Legal News
Federal Lawsuit Ends With Major MH Care Investment
Psychiatric News
Volume 45 Number 22 page 9-9

Public mental health services in Georgia are expected to improve dramatically as a result of a wide-ranging settlement of a lawsuit against the state that has dragged on for years.

The lawsuit was initially intended to redress the harmful conditions of the state's psychiatric hospitals, but the settlement goes further: it requires the state to commit to a series of reforms in its public mental health system, including a large expansion of its community-based treatments and supports.

The settlement reached by officials in Georgia and the Department of Justice (DoJ) was approved by a federal judge on October 29.

The agreement also applies to people with developmental disabilities. The state must stop admitting people with a primary diagnosis of a developmental disability into state hospitals by July 2011 and instead place them directly into community-based service programs.

Psychiatrists and other mental health advocates said that the agreement's most important benefit is that much of the estimated $130 million it requires the state to spend over five years on mental health services will fund an expansion in community treatment, including 24-hour community "crisis service centers," psychiatric beds in private hospitals, psychiatric crisis-intervention teams, and other local services.

Georgians who have poorly treated serious mental illness will benefit most directly from the settlement, according to William McDonald, M.D., president of the Georgia Psychiatric Physicians Association (GPPA) and a formal advisor to the governor in the case.

The lack of community treatment and support for this population had placed a large burden on public psychiatry because these patients frequently decompensated and overburdened the underfunded psychiatric hospital system, McDonald said.

Patrice Harris, M.D., chair of the Legislative Committee of the GPPA, described the settlement plan as "a win" for patients in the public system but raised concerns about future financial support from the state to fully implement the agreement.

The governor has called for the legislature to come up with $15 million in the amended annual budget for 2011 and $62 million in the 2012 budget. But the recession could make future increases difficult.

"All involved will have to remain vigilant as we move forward through the implementation phase of this historic agreement," Harris said.

McDonald is confident that the state will continue to authorize the funding that the settlement requires. He told Psychiatric News that the state already has provided additional mental health funding in recent budget cycles, despite cutting almost every other area of the state government.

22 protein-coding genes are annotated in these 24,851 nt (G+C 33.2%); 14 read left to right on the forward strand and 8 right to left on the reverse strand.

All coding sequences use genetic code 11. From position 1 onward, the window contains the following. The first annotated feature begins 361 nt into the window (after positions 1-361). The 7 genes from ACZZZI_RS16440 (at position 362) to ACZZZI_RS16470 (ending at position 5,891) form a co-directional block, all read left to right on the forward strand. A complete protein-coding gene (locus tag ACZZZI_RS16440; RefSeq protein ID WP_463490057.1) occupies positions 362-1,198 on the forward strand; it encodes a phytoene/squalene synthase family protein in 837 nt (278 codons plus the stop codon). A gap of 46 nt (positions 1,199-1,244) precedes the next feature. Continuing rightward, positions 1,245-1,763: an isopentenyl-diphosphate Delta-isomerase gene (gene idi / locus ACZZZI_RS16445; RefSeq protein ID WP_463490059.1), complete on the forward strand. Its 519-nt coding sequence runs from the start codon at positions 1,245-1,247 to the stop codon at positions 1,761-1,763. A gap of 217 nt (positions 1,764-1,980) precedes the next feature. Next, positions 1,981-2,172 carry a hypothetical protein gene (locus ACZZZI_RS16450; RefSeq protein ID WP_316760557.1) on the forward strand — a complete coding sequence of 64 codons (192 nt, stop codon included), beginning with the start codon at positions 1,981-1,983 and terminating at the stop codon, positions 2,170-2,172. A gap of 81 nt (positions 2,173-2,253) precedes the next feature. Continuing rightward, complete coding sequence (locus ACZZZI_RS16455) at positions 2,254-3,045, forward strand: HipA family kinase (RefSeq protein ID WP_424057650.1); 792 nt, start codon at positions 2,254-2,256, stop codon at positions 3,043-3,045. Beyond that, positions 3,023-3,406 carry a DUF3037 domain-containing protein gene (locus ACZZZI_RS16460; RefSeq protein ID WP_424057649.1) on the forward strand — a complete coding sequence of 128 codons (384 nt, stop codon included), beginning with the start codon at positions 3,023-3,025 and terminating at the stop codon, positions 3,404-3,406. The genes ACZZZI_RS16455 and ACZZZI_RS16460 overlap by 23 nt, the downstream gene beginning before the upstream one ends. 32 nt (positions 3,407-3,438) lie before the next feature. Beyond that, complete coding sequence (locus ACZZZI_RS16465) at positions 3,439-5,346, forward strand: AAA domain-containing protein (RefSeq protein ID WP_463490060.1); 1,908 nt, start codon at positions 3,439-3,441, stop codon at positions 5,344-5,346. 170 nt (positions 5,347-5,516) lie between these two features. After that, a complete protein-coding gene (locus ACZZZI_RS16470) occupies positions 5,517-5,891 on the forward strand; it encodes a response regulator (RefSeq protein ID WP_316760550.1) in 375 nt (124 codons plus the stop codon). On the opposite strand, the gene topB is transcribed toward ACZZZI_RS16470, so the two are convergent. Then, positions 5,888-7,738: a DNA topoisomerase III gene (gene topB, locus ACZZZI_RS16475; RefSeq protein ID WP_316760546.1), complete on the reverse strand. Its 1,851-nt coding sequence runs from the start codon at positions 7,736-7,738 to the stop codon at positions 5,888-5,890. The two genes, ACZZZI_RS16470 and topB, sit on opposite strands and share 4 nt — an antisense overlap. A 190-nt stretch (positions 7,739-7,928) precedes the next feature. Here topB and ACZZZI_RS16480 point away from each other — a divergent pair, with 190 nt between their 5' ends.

Patient advocates from groups such as the National Alliance on Mental Illness plan to maintain pressure on legislators to continue authorizing the necessary funding as well as highlight the potential long-term savings the state may realize by reducing the need for costly inpatient psychiatric care as more patients are stabilized with community care.

"There may be painful costs in the first few years, but it [community care] can be very cost-effective over the long term," said Robert Bernstein, Ph.D., executive director of the Judge David L. Bazelon Center for Mental Health Law in Washington, D.C., at an October press briefing to discuss the settlement. The Bazelon Center represented a coalition of mental health advocates that advised the judge in the case, United States v. Georgia.

The case stemmed from a 2007 DoJ investigation of published allegations that a large number of patients had died under questionable circumstances in state psychiatric hospitals in the preceding years. The DoJ filed suit after its investigation found systemic problems in the state's public mental health system. The DoJ lawsuit originally focused on the hospital facilities, but the judge increased its scope to allege violations of the Americans With Disabilities Act and the Supreme Court's landmark decision in Olmstead v. L.C., which requires states to provide care in the least-restrictive environment possible.

The plan to expand Georgia's community-based system dovetails with community psychiatry's efforts to move people with severe and chronic mental illness toward recovery through rehabilitation. The approaches of the hospitals will change from simply stabilizing patients to better preparing them for life outside of the hospital by teaching the importance of medication adherence and using the range of clinical and life-skill supports that the agreement requires in their community.

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